Risk Factors and Asthma Death
Risk Factors for a Serious Asthma Episode
In the very worse case scenarios, asthma can be deadly. In Michigan, 660 people have died from asthma between 2003 and 2007. Asthma deaths are very tragic because they can be prevented with the proper treatment and education.
A person should never underestimate the severity of an asthma attack.
Even people with mild asthma are at risk for severe and even fatal
attacks. There are certain risk factors that suggest a person
with asthma needs to be particularly careful because their asthma
is not under control.
- Previous severe asthma attack
- Two or more hospital stays due to asthma or 3 or more ED visits in the past year
- Use of 2 refills of your quick relief medication per month
- Difficulty in sensing an oncoming asthma attack. You feel "surprised" by your asthma attacks
- Inner City Residence or low income levels
- Illegal Drug Use
- Comorbid conditions
- Major mental illness
No matter what your level of asthma control is, making an asthma
action plan and following it is the first step in preventing an
asthma emergency. Other steps you can take to manage an asthma
- Use a written asthma action plan
- Recognize the early indicator
of an exacerbation. View a list of warning signs for asthma.
- Adjust your medications
- Remove or withdraw allergens and irritants in the environment such as pets, cigarette smoke,
and cleaning up spill.
- Monitor your symptoms and keep your doctor informed.
Asthma Mortality in Michigan
Michigan State University in partnership with the Michigan Department of
Health & Human Services convened a panel of experts to discuss asthma
deaths in Michigan and provide recommendations. They suggested:
- Case Management for high-risk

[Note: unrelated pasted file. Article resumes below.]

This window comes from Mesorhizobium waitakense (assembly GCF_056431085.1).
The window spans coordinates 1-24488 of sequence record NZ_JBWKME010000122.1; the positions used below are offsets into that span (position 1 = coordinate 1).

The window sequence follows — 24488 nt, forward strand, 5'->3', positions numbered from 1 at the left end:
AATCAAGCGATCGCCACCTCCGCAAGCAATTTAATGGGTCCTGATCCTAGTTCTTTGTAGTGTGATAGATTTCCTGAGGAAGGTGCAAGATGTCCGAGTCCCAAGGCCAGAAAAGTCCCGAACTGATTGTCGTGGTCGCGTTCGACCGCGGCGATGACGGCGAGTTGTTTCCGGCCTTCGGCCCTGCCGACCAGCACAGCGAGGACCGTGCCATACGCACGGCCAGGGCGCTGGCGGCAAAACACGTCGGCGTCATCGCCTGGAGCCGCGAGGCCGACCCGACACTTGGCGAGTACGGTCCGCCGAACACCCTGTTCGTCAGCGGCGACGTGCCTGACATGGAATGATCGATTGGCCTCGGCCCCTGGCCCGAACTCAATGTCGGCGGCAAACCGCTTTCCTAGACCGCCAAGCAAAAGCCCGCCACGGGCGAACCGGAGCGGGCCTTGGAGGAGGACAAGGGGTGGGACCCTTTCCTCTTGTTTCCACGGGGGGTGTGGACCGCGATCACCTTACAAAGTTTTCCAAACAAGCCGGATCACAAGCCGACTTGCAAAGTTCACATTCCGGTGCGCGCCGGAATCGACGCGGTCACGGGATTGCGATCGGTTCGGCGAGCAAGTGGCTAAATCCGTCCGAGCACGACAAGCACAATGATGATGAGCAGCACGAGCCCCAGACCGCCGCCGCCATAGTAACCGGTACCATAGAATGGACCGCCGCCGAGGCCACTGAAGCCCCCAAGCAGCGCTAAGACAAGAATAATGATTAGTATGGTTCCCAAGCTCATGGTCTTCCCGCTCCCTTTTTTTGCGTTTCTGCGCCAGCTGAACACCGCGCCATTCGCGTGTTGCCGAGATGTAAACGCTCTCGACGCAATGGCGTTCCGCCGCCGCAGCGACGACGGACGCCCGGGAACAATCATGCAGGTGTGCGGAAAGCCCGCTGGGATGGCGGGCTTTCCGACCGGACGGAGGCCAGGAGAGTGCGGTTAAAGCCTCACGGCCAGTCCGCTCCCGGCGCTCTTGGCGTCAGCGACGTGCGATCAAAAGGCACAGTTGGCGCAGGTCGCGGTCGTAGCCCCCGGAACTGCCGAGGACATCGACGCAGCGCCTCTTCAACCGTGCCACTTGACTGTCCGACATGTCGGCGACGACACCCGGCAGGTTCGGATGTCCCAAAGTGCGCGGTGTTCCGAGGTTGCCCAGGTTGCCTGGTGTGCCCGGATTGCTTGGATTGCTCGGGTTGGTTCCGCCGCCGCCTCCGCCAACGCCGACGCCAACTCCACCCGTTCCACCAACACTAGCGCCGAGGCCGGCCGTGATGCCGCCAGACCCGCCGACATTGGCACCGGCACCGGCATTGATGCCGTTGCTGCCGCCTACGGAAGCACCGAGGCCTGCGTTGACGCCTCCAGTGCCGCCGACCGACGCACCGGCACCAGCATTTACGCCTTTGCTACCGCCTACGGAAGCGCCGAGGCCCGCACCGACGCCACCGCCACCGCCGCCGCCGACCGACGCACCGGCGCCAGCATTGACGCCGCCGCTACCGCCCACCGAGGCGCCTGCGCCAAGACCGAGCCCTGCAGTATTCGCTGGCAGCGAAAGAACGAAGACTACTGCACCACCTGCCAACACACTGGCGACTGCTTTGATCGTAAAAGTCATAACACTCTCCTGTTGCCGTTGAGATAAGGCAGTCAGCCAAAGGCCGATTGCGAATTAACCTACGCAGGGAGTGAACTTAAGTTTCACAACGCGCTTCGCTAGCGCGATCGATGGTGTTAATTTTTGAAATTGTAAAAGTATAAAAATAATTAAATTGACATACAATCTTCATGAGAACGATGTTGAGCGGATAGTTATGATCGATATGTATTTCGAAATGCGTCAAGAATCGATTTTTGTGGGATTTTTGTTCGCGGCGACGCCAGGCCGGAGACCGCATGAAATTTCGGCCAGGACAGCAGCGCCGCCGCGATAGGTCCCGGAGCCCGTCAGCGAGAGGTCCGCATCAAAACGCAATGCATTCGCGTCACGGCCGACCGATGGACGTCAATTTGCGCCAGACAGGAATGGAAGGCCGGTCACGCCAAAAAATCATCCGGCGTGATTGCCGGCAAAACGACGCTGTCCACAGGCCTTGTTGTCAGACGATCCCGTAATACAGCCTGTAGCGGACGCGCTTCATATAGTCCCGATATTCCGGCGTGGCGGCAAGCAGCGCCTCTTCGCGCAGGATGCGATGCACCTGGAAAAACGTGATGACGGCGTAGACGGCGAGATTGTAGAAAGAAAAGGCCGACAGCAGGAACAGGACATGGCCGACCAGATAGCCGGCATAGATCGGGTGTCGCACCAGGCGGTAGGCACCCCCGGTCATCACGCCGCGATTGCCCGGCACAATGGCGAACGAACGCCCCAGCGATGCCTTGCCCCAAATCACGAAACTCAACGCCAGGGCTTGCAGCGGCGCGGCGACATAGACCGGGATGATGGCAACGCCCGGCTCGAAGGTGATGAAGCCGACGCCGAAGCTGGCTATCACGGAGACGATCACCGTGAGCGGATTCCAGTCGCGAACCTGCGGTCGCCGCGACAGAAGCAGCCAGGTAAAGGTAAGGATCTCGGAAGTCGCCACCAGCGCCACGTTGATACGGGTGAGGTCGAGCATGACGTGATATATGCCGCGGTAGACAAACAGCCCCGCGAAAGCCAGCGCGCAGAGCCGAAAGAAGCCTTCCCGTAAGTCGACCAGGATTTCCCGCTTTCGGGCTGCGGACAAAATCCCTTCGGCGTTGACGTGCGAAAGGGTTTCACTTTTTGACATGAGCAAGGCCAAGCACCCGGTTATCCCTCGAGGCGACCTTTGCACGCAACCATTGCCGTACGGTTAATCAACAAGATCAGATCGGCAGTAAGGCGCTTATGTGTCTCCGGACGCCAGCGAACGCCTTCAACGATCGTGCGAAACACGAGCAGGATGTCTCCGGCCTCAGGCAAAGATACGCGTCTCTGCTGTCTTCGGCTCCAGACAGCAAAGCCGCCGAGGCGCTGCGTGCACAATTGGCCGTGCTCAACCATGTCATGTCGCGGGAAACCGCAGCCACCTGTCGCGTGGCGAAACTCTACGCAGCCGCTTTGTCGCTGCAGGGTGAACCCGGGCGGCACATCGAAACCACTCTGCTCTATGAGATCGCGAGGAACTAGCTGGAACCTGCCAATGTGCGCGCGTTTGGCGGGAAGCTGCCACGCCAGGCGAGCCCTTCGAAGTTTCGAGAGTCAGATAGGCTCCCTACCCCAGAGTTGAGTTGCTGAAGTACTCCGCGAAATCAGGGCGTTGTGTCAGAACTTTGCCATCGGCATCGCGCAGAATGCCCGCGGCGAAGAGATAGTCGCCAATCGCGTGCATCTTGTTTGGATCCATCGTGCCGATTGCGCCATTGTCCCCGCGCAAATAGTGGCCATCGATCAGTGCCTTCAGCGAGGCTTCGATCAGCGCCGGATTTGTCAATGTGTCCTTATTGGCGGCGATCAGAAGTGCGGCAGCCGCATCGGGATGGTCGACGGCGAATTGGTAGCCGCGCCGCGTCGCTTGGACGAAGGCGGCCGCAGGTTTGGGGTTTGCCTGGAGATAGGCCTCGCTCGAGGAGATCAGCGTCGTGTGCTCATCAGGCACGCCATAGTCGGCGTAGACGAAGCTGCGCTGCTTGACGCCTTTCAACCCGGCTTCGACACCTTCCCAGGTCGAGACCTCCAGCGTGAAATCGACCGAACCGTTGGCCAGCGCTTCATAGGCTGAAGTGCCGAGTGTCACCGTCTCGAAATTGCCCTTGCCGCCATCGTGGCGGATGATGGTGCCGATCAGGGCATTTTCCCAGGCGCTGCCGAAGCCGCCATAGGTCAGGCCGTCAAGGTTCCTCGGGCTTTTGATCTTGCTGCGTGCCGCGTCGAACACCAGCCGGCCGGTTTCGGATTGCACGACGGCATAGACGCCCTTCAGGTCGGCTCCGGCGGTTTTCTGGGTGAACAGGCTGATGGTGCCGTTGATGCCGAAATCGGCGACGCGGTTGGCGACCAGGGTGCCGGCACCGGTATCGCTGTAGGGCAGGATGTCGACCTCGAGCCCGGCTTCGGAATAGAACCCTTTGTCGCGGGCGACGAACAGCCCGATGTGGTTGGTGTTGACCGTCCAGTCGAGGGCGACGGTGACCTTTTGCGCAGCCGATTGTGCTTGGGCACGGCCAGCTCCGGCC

patients (patients with an ED visit and/or a hospitalization
for asthma). This includes case management for children with
asthma where lack of adequate parental supervision is a problem
and adults with psychiatric problems.
- Pharmacy notification to
doctors for patients who repeatedly fill quick relief prescriptions
and/or do not fill inhaled corticosteroids or other controller
medication prescriptions for inhaled steroids. Also possibly
placing a limitation on the number of ß-agonist refills allowed
without a new prescription.
- Emphasis on the chronic
and potentially severe nature of asthma and the importance of
prescription and use of inhaled steroids to health care providers
in all sectors (primary and urgent care) and among people with
- Provision of more comprehensive
asthma care in the ED setting, including prescription of inhaled
steroids at discharge and a system for connecting patients with
a primary care provider for follow-up.
- Education for people with
asthma in self-management, emphasizing the importance of adhering
to inhaled steroid medication as prescribed.
- Referral to specialists
for patients with a hospitalization and/or ED visit for asthma.
- Need for health insurance
including coverage of medication costs for adults with asthma
(not a problem in children).
You can read the entire Mortality report here oem.msu.edu/AnnualReports.aspx
Find more michigan asthma death statistics
Continuing Medical Education Credits (CMEs) are available online for many asthma topics, including asthma mortality.
You should never try these home management techniques because they
have not been proven to be effective and can be very dangerous.
- Drinking large volumes of liquids
- Breathing warm, moist air
- Using over the counter products such as antihistamines or cold remedies.